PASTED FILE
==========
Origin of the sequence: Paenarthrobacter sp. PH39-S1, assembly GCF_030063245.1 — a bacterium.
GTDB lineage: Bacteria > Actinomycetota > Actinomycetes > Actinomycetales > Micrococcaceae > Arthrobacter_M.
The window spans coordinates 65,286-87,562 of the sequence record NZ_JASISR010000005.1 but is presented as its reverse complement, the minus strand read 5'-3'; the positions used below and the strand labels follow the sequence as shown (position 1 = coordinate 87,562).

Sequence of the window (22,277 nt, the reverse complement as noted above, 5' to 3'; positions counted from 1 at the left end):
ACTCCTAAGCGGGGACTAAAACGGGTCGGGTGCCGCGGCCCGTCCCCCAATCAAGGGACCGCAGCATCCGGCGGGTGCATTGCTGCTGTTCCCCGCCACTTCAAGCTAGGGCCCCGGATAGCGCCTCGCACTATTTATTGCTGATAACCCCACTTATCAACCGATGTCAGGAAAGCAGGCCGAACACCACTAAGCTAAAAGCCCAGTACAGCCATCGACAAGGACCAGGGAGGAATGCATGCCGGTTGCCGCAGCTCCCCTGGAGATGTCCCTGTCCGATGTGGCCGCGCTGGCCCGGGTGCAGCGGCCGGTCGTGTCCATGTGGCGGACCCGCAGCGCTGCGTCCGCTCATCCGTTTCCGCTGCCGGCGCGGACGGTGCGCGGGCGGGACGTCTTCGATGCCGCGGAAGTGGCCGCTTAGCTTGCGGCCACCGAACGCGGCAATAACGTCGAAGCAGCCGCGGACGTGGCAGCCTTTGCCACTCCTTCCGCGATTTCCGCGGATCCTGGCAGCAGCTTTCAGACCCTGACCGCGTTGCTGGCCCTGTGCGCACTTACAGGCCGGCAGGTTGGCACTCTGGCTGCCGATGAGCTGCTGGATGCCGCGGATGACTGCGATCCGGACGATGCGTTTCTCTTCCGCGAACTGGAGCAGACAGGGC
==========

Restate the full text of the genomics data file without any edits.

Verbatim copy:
Origin of the sequence: Paenarthrobacter sp. PH39-S1, assembly GCF_030063245.1 — a bacterium.
GTDB lineage: Bacteria > Actinomycetota > Actinomycetes > Actinomycetales > Micrococcaceae > Arthrobacter_M.
The window spans coordinates 65,286-87,562 of the sequence record NZ_JASISR010000005.1 but is presented as its reverse complement, the minus strand read 5'-3'; the positions used below and the strand labels follow the sequence as shown (position 1 = coordinate 87,562).

Sequence of the window (22,277 nt, the reverse complement as noted above, 5' to 3'; positions counted from 1 at the left end):
ACTCCTAAGCGGGGACTAAAACGGGTCGGGTGCCGCGGCCCGTCCCCCAATCAAGGGACCGCAGCATCCGGCGGGTGCATTGCTGCTGTTCCCCGCCACTTCAAGCTAGGGCCCCGGATAGCGCCTCGCACTATTTATTGCTGATAACCCCACTTATCAACCGATGTCAGGAAAGCAGGCCGAACACCACTAAGCTAAAAGCCCAGTACAGCCATCGACAAGGACCAGGGAGGAATGCATGCCGGTTGCCGCAGCTCCCCTGGAGATGTCCCTGTCCGATGTGGCCGCGCTGGCCCGGGTGCAGCGGCCGGTCGTGTCCATGTGGCGGACCCGCAGCGCTGCGTCCGCTCATCCGTTTCCGCTGCCGGCGCGGACGGTGCGCGGGCGGGACGTCTTCGATGCCGCGGAAGTGGCCGCTTAGCTTGCGGCCACCGAACGCGGCAATAACGTCGAAGCAGCCGCGGACGTGGCAGCCTTTGCCACTCCTTCCGCGATTTCCGCGGATCCTGGCAGCAGCTTTCAGACCCTGACCGCGTTGCTGGCCCTGTGCGCACTTACAGGCCGGCAGGTTGGCACTCTGGCTGCCGATGAGCTGCTGGATGCCGCGGATGACTGCGATCCGGACGATGCGTTTCTCTTCCGCGAACTGGAGCAGACAGGGC